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I’ve yet another question on the Catechism of the Catholic Church (CCC). (I did find another instance of the gerundive—I believe with a preceding ad indicating purpose—and Cerebrus’ instruction certainly helped me translating that.)

The Latin text of the CCC, Prologue, Ch. 1, Sec. 3:

Illi qui, Deo iuvante, hanc vocationem Christi acceperunt eique libere responderunt, impulsi sunt et ipsi Christi amore ad Bonum Nuntium ubique terrarum proclamandum.

which is translated by the Vatican into English as:

Those who with God’s help have welcomed Christ’s call and freely responded to it are urged on by love of Christ to proclaim the Good News everywhere in the world.

My question regards the phrase «[impulsi sunt et] ipsi Christi amore». Is it more accurately translated as “[are urged on] by the love of Christ” (per Vaticanus) or “[are impelled] by the love in Christ [himself]” (per me)?

The question concerns the bolded word.

Also, is the et functioning as equivalent to the English “also”?

My proposed translation:

Those who, with the help of God, have accepted this calling of Christ and responded to it freely, are impelled by the love in Christ himself to proclaim the Good News everywhere in the world.

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This is the big question! Genitives can be either subjective or objective, and sometimes it's impossible to know which one a genitive is.

Subjective genitives are the subject of the genitive. If this were a subjective genitive, it would mean more "Christ's love", i.e. the love that Christ has and gives.

Objective genitives are the object of the genitive. (Very creative terminology, I know!) For this case, "the love of Christ" doesn't mean the love that Christ has, but the love someone else has for Christ.

There's actually a parallel famous debate in Paul's letters. What does Paul mean when he says πίστις Χριστοῦ (pistis Christou = fides Christi = "faith of Christ"? Is he talking about how faithful Christ was, or does he refer to his and his contemporaries' faithfulness to Christ? It's a major distinction!

Unfortunately, it cannot be resolved so easily. There are some tendencies, such as in objective genitive constructions, the genitive usually precedes the object, but there is no hard and fast rule. You can mostly figure it out from context, but debates can, and do, rage on.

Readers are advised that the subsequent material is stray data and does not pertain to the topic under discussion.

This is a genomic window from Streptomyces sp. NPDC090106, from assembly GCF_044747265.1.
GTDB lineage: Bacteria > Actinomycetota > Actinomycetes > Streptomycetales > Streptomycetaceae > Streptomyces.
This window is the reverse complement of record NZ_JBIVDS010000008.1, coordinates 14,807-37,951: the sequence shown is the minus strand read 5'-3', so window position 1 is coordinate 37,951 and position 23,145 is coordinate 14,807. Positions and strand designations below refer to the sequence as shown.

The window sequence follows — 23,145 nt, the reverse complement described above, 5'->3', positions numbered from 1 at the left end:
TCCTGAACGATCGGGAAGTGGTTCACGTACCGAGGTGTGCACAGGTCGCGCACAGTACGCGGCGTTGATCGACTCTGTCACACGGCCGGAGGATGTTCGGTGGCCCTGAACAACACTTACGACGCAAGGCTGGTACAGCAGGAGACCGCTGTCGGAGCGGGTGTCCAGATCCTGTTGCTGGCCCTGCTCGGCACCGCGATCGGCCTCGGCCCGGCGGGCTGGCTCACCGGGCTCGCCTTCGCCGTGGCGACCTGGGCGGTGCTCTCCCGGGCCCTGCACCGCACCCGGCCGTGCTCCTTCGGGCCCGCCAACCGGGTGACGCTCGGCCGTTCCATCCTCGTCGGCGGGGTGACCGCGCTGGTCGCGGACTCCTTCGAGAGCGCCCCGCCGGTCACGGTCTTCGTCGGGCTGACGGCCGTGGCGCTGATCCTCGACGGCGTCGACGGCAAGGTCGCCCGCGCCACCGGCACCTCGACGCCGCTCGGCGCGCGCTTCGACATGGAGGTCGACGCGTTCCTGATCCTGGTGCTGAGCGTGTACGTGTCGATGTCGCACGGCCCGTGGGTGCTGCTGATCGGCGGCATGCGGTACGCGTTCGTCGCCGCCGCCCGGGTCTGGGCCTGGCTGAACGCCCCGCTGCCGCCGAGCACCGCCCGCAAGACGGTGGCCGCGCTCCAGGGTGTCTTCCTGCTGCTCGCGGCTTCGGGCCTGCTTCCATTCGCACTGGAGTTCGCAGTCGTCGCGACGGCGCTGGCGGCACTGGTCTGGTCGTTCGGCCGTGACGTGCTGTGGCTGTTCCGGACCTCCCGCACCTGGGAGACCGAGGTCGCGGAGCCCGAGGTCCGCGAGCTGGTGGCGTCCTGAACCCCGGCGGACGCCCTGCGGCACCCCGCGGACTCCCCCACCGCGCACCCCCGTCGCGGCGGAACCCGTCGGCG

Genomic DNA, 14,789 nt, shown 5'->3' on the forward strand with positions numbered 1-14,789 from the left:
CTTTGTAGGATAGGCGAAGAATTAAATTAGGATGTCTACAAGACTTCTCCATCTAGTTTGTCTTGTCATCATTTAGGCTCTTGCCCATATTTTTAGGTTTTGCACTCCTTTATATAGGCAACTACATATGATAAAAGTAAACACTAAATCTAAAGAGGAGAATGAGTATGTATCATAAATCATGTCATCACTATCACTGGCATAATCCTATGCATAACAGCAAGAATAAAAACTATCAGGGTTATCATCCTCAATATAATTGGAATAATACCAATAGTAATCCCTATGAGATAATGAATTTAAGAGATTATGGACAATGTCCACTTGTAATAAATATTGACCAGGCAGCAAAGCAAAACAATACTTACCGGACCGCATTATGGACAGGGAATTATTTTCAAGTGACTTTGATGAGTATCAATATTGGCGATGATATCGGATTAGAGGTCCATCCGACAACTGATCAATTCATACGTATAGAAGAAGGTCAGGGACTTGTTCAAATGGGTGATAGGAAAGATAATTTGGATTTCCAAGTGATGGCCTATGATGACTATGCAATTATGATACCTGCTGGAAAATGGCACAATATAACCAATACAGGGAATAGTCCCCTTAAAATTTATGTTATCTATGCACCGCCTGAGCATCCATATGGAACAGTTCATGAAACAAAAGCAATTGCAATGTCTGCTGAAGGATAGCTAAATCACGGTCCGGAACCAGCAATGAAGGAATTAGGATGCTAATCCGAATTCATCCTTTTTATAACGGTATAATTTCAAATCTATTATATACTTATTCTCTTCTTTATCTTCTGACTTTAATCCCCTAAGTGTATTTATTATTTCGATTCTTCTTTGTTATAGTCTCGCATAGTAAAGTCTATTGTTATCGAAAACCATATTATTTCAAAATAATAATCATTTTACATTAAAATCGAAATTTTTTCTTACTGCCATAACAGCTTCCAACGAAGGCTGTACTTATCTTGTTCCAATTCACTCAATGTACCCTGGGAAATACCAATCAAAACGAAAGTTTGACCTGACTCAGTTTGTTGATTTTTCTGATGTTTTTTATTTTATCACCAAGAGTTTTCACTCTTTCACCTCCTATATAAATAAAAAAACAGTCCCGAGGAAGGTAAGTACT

I'd say here, because Christi is first, it probably means "Christ's love," but as with plenty of instances in Latin, speakers might have had both meanings in mind when writing it, a purposeful ambiguity that exists in the language.

  • Silly me!!! I assumed because ipsi was dative that Christi was also dative; I translated it as “in Christ himself.” Obviously, that is not the case. My translation of “in Christ” would not be most accurate since Christi is declined in the genitive (as you stated correctly). – Der Übermensch Dec 7 '16 at 5:02
  • How is et ipsi to be understood then? Does it mean “they themselves are also impelled,” whereby ipsi is declined in the nominative, plural, matching impulsi? – Der Übermensch Dec 7 '16 at 5:16
  • @SimplyaChristian ipsi here is nominative masculine plural, modifying illi. You're right that it could be singular dative, but in this case that wouldn't make sense. – brianpck Dec 7 '16 at 15:42
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    I tend to lean toward the objective genitive in this context (their love of Christ), but the ambiguity is present in every language: the point is that the Latin really doesn't shed light on which is meant here. (For the record, the French and English editions were promulgated before the Latin one, even though the latter is now considered the editio typica.) – brianpck Dec 7 '16 at 15:44
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    @SimplyaChristian Yes, you (and brianpck) have it right. It's intensifying illi "they themselves", separated a bit. et seems to me to mean "also" here, too. It actually seems to me to be an example of unnecessary words creeping into what should be tight prose. – C. M. Weimer Dec 7 '16 at 17:02

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